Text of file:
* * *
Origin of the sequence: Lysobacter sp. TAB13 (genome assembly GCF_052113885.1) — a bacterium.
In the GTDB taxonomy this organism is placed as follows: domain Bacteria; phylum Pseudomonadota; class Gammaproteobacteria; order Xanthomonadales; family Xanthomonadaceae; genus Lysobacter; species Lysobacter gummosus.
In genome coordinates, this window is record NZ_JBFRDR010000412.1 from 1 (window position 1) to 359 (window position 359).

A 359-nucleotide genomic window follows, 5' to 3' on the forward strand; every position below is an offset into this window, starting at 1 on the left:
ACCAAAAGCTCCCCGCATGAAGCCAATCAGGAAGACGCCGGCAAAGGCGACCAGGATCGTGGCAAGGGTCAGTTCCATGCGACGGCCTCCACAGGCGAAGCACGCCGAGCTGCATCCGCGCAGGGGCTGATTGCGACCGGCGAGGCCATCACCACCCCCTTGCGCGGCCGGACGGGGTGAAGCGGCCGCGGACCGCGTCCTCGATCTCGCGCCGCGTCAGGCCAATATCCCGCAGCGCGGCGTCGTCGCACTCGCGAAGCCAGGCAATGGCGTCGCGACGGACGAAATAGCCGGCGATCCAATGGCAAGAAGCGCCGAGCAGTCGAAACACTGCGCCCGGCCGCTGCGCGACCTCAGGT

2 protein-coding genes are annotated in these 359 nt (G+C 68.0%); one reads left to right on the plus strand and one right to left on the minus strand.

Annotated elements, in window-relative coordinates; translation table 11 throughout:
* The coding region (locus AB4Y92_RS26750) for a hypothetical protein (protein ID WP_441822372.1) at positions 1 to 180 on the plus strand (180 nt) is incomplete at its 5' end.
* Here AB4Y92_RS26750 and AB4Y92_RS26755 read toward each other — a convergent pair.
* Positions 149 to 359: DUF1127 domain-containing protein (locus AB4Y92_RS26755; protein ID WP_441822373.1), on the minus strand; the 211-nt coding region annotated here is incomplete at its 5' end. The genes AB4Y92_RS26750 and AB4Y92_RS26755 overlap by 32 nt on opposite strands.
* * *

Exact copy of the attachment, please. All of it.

Origin of the sequence: Lysobacter sp. TAB13 (genome assembly GCF_052113885.1) — a bacterium.
In the GTDB taxonomy this organism is placed as follows: domain Bacteria; phylum Pseudomonadota; class Gammaproteobacteria; order Xanthomonadales; family Xanthomonadaceae; genus Lysobacter; species Lysobacter gummosus.
In genome coordinates, this window is record NZ_JBFRDR010000412.1 from 1 (window position 1) to 359 (window position 359).

A 359-nucleotide genomic window follows, 5' to 3' on the forward strand; every position below is an offset into this window, starting at 1 on the left:
ACCAAAAGCTCCCCGCATGAAGCCAATCAGGAAGACGCCGGCAAAGGCGACCAGGATCGTGGCAAGGGTCAGTTCCATGCGACGGCCTCCACAGGCGAAGCACGCCGAGCTGCATCCGCGCAGGGGCTGATTGCGACCGGCGAGGCCATCACCACCCCCTTGCGCGGCCGGACGGGGTGAAGCGGCCGCGGACCGCGTCCTCGATCTCGCGCCGCGTCAGGCCAATATCCCGCAGCGCGGCGTCGTCGCACTCGCGAAGCCAGGCAATGGCGTCGCGACGGACGAAATAGCCGGCGATCCAATGGCAAGAAGCGCCGAGCAGTCGAAACACTGCGCCCGGCCGCTGCGCGACCTCAGGT

2 protein-coding genes are annotated in these 359 nt (G+C 68.0%); one reads left to right on the plus strand and one right to left on the minus strand.

Annotated elements, in window-relative coordinates; translation table 11 throughout:
* The coding region (locus AB4Y92_RS26750) for a hypothetical protein (protein ID WP_441822372.1) at positions 1 to 180 on the plus strand (180 nt) is incomplete at its 5' end.
* Here AB4Y92_RS26750 and AB4Y92_RS26755 read toward each other — a convergent pair.
* Positions 149 to 359: DUF1127 domain-containing protein (locus AB4Y92_RS26755; protein ID WP_441822373.1), on the minus strand; the 211-nt coding region annotated here is incomplete at its 5' end. The genes AB4Y92_RS26750 and AB4Y92_RS26755 overlap by 32 nt on opposite strands.